During four other trips in 2022, Franklin was joined by her executive assistant twice and went alone twice, according to the report.

Four days after returning from D.C., Franklin met with Everett Human Resources Director Kandy Bartlett “to discuss city personnel matters” and ask if a romantic relationship with an employee violated a city policy because she “was developing feelings” for Harper and “felt he was developing feelings” for her.

Bartlett reportedly discouraged Franklin from dating an employee as not a best practice and something that could cause “public perception” problems.

Non-travel expense reports submitted by Franklin and Harper between May 2022 and April 2023 yielded registrations for four events filed by the mayor. The mayor approves the deputy mayor’s expenses, which also are reviewed by the city clerk’s office and can be moved up to the city’s finance director.

Most text messages on city-issued phones reviewed by the attorney between June and February were “brief and professional” and stopped after Jan. 12, according to the report. Some “appeared” to not be related to work, with examples of Franklin texting, “Made it to Suncadia,” and Harper replying, “Thanks for letting me know,” in December.

In light of an allegation that the two were texting each other during a council meeting in November, Franklin told the attorney she did not have text messages saved on her personal phone before Jan. 11. Harper told the attorney he did not have any text messages from November on his personal phone. Kangas Alexander did not review their personal phones, but wrote that they likely delete messages on their personal phones “as a matter of routine.”

In December and January, Franklin told some city employees, including City Attorney David Hall and Executive Director Lori Cummings, about the relationship.

Bartlett and Hall met with Harper on Jan. 19 to ask if the relationship was consensual, which he confirmed, according to the report.

Franklin released a statement Wednesday:

“Throughout this entire process, I have continued to do the important work that our residents and business owners rely upon me to do, including taking important steps to address our public safety challenges, welcoming new jobs and businesses into our city, representing our city regionally and nationally, advocating for additional resources and supporting the work our extraordinary teams do to keep the city running. I look forward to continuing this work as well as working with council to address the serious challenges facing our community.”

The mayor did not respond to requests for an interview.

City Council President Stonecipher also released a statement:

“We are relieved to have validation from an independent investigator that the conduct of those involved was within the boundaries of the city’s existing policies and that no taxpayer funds or city resources were used to further the relationship,” she said late Tuesday. “We entered into this process, knowing that, as elected officials, we had an obligation to taxpayers to investigate the matter, to ensure the City government is operating effectively and lawfully. We fulfilled our duty and we are satisfied with this result.”

Ben Watanabe: 425-339-3037;; Twitter: @benwatanabe.

Talk to us

More in Local News

A few weeks before what could be her final professional UFC fight, Miranda Granger grimaces as she pushes a 45-pound plate up her driveway on Tuesday, July 12, 2022, in Lake Stevens, Washington. Her daughter Austin, age 11 months, is strapped to her back. (Olivia Vanni / The Herald)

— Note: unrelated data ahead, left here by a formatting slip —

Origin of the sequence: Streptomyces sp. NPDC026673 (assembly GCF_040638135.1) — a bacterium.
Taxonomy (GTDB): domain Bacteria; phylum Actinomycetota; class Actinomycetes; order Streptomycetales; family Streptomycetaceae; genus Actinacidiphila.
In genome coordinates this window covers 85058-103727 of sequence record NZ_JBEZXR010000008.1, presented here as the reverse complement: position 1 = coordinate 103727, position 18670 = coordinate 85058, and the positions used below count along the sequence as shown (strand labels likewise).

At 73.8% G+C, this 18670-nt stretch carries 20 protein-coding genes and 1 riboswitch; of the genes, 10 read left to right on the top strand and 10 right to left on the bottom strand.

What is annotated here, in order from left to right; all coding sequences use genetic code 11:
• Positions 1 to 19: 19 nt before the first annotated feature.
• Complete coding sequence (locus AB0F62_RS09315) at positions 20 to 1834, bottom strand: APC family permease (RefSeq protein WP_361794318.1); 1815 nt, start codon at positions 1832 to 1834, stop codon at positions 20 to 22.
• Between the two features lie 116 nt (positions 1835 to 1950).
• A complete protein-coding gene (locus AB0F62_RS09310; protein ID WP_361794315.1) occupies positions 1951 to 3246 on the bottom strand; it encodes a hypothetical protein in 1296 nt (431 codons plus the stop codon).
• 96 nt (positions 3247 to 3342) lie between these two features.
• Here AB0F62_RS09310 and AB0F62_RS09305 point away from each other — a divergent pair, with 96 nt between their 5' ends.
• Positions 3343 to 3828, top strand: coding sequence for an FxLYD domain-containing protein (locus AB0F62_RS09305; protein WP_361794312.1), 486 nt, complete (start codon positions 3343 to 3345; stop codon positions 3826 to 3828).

Daily Herald staff wins 5 honors at annual journalism competition

The Herald got one first-place win and four runner-up spots in SPJ’s Northwest Excellence in Journalism contest.

Panelists from different areas of mental health care speak at the Herald Forum about mental health care on Wednesday, May 31, 2023 in Snohomish, Washington. (Olivia Vanni / The Herald)
At panel, mental health experts brainstorm answers to staff shortages

Workforce shortages, insurance coverage and crisis response were in focus at the Snohomish forum hosted by The Daily Herald.

Logo for news use featuring the municipality of Snohomish in Snohomish County, Washington. 220118
Report of downed hot air balloon turns up farmer’s tarp near Snohomish

Two 911 callers believed they saw a hot air balloon crash, leading to a major search-and-rescue response. It was a false alarm.

People gather for a color throw at Stanwood and Camano’s first-ever Pride celebration on Saturday, June 4, 2022. (Olivia Vanni / The Herald)
‘We’ve at least come a little ways’: Snohomish to host first Pride event

A 10 a.m. parade on First Street will be followed by a pop-up market with 60 vendors, a downtown wine walk, queer cabaret and more.

The site of a former 76 gas station and a handful of century old buildings will be the location for new apartments buildings at the corner of Pacific and Rucker on Wednesday, May 31, 2023 in Everett, Washington. (Olivia Vanni / The Herald)
Old gas station demolished for apartments in downtown Everett

A 200-unit apartment complex between three and seven stories tall is proposed at Pacific and Rucker avenues.

Kamiak High School is pictured Friday, July 8, 2022, in Mukilteo, Washington. (Ryan Berry / The Herald)
Kamiak football coach fired amid sexual misconduct investigation

Police believe Julian Willis, 34, sexually abused the student in portable classrooms on Kamiak High School’s campus.

Police: Marysville man fist-bumped cop, exposing tattoos of wanted robber

The suspect told police he robbed three stores to pay off a drug debt. He’d just been released from federal prison for another armed robbery.

Cat killed, 9 people displaced after duplex fire in Everett

None of the people were injured in the fire reported around 1:15 a.m. in the 11500 block of Meridian Avenue S.

Gabriela Kelpe at her home on Friday, June 2, 2023 in Everett, Washington. (Olivia Vanni / The Herald)
Long waits, big bills: Everett mom’s painful search for dental care

When she learned she needed a root canal, Gabriela Kelpe read an infection could go to her unborn baby. But she struggled to get affordable care.

Most Read